27 June, Tuesday


UK PM Theresa May says London incident 'potential terrorist attack'

A vehicle drove into pedestrians near a mosque in north London, killing at least one person. One suspect has been taken into custody, as the London's mayor says extra police have been called in to "reassure communities."

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One man was pronounced dead at the scene of the attack in the early hours of Monday morning, a police statement said, adding that a 48-year-old suspect had been arrested.
 
"The driver of the van...was found detained by members of the public at the scene and then arrested by police in connection with the incident," the statement said. Ambulance crews said ten people had been transferred to hospital.  
 
"Police have confirmed this is being treated as a potential terrorist attack," Prime Minister Theresa May said, adding she would chair an emergency meeting later this morning.
 
"All my thoughts are with the victims, their families and the emergency services on the scene," she said.
 
According to Home Secretary Amber Rudd the Metropolitan Police confirmed the incident was being investigated by its Counter Terrorism Command Unit.
 
"We must all continue to stand together, resolute, against all those who try to divide us and spread hate and fear," Rudd said.
 
As it happened
 
Police said they were called just after 12:20 a.m. (2320 GMT Sunday) to reports of a collision on Seven Sisters Road, which runs through the Finsbury Park area of north London.
 
A witness who lives opposite the scene told the BBC a white van stopped near the Finsbury Park mosque, as Muslims celebrated Ramadan in the multi-ethnic area.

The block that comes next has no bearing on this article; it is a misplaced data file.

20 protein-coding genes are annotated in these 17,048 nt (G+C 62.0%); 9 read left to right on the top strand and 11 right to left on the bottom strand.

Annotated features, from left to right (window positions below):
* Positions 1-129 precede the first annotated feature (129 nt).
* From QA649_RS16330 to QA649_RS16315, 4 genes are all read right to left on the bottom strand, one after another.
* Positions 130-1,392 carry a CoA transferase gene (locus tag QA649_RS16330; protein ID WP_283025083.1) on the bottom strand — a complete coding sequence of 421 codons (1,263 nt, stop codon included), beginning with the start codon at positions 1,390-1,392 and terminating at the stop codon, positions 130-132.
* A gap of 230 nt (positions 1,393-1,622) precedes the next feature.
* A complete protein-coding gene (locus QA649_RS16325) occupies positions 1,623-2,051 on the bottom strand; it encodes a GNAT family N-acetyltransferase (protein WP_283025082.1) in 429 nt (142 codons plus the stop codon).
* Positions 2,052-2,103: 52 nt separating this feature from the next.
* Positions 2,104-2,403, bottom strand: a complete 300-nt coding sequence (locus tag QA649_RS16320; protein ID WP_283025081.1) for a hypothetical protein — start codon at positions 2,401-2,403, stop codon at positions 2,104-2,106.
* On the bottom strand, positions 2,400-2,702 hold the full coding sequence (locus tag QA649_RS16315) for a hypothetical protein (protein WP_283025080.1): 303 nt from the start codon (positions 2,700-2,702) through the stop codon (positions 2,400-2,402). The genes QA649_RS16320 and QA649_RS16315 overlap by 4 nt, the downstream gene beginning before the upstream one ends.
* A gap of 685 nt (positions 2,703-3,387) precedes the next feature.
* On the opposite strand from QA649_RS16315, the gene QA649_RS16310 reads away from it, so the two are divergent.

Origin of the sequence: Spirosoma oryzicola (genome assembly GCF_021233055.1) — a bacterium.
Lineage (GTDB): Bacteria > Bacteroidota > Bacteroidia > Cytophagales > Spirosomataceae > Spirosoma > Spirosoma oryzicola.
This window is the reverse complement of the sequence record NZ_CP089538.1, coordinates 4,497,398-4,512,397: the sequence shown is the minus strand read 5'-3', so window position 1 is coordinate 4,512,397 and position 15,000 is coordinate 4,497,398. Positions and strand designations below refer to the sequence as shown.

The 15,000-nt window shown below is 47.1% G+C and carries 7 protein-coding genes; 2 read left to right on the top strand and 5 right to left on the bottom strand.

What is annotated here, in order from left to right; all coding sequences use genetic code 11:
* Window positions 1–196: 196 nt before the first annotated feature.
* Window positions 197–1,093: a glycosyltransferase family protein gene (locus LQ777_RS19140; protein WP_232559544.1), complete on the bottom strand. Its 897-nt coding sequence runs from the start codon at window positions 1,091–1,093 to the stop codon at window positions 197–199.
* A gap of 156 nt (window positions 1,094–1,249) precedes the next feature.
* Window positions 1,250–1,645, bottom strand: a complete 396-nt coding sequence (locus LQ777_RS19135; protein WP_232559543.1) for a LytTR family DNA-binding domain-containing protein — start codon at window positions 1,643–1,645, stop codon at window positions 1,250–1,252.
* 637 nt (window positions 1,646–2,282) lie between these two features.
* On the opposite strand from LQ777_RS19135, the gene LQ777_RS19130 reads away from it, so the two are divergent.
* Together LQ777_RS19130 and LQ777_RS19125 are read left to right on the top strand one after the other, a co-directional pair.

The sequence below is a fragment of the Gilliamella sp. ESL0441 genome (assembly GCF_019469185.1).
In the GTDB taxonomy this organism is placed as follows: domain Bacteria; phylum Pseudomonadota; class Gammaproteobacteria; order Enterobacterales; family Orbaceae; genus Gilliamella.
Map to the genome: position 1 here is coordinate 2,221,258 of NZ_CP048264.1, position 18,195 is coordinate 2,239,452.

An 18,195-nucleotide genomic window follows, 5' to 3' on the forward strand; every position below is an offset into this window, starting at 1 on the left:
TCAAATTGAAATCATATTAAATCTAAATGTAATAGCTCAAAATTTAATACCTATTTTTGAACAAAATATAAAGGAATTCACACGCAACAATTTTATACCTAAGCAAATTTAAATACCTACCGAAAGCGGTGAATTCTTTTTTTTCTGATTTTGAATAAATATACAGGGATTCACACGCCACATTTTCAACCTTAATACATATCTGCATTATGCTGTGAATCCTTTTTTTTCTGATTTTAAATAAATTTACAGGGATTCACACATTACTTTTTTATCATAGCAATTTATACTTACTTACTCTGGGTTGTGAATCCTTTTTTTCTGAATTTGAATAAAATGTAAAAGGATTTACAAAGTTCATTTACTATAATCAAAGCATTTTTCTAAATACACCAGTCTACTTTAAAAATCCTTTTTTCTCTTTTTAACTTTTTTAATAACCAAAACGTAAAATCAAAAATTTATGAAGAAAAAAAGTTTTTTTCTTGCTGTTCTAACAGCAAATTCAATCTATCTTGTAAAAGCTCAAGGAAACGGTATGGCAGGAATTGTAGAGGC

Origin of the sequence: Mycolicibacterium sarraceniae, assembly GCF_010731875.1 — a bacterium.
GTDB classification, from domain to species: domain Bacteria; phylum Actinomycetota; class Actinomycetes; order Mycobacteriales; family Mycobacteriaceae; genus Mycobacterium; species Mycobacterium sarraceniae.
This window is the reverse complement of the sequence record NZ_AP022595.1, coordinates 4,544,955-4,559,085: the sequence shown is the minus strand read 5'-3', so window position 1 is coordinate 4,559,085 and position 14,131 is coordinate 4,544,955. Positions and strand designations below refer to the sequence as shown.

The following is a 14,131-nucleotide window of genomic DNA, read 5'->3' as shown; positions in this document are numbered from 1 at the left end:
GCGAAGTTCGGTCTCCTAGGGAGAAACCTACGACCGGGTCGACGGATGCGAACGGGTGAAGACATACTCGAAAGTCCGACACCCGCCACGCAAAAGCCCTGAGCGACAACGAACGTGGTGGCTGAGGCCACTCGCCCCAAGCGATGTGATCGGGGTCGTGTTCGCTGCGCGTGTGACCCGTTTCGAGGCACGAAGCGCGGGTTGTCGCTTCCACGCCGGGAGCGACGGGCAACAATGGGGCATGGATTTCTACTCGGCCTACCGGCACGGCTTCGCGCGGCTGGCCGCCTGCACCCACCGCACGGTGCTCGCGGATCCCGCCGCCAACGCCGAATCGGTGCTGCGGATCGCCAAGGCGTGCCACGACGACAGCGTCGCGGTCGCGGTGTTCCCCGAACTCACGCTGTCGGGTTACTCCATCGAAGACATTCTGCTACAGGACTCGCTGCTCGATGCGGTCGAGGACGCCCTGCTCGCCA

"From the window, I started hearing a lot of yelling and screeching, a lot of chaos outside…Everybody was shouting: 'A van's hit people, a van's hit people'," she said. "I didn't see the attacker himself, although he seems to have been arrested, but I did see the van." 
 
Police stand at the scene of what they described as a 'major incident' in Finsbury Park
 
The UK's largest Muslim umbrella body, the Muslim Council of Britain (MCB), said on Twitter that the crash happened outside the Muslim Welfare House, just down the road from Finsbury Park mosque. "Our prayers are with the victims," it said.
 
At least two witnesses told Sky News there were three men in the van, but the police statement seems to  contradict that, saying no other suspects had been identified or reported to police.
 
Harun Khan, the head of the MCB, described the incident as the "most violent manifestation to date" of Islamophobia, and called on authorities to do more "to tackle the growth in hate crime."
 
 
UK on high alert
 
London is on edge after eight people were killed in a van and knife attack on London Bridge and the Borough Market area earlier this month. In March, a man drove a car into pedestrians on Westminster Bridge and stabbed a police officer to death before being shot dead. In May, the city of Manchester was targeted with a suicide bombing at a pop concert that killed 22 people.
 
Britain's terrorist alert has been set at "severe," meaning an attack is highly likely.
 
Police said they had deployed extra policing resources "to reassure communities, especially those observing Ramadan."
 
Emergency vehicles and police officers in the street at Finsbury Park London
 
 
Finsbury Park: hotbed of radical Islam
 
The Finsbury Park mosque has been associated with radical Islamist ideology in the past, but its image changed after it was shut down and reopened under new management.
 
Its former imam, Abu Hamza, was jailed in Britain for inciting violence and racial hatred before being extradited to New York, where he was sentenced to life in prison for terrorism in 2015. That same year, the mosque took part in an open day organized by the MCB to promote better understanding of Islam following Islamist-inspired attacks in Paris. It has not been associated with extremist views for more than a decade.
 

 

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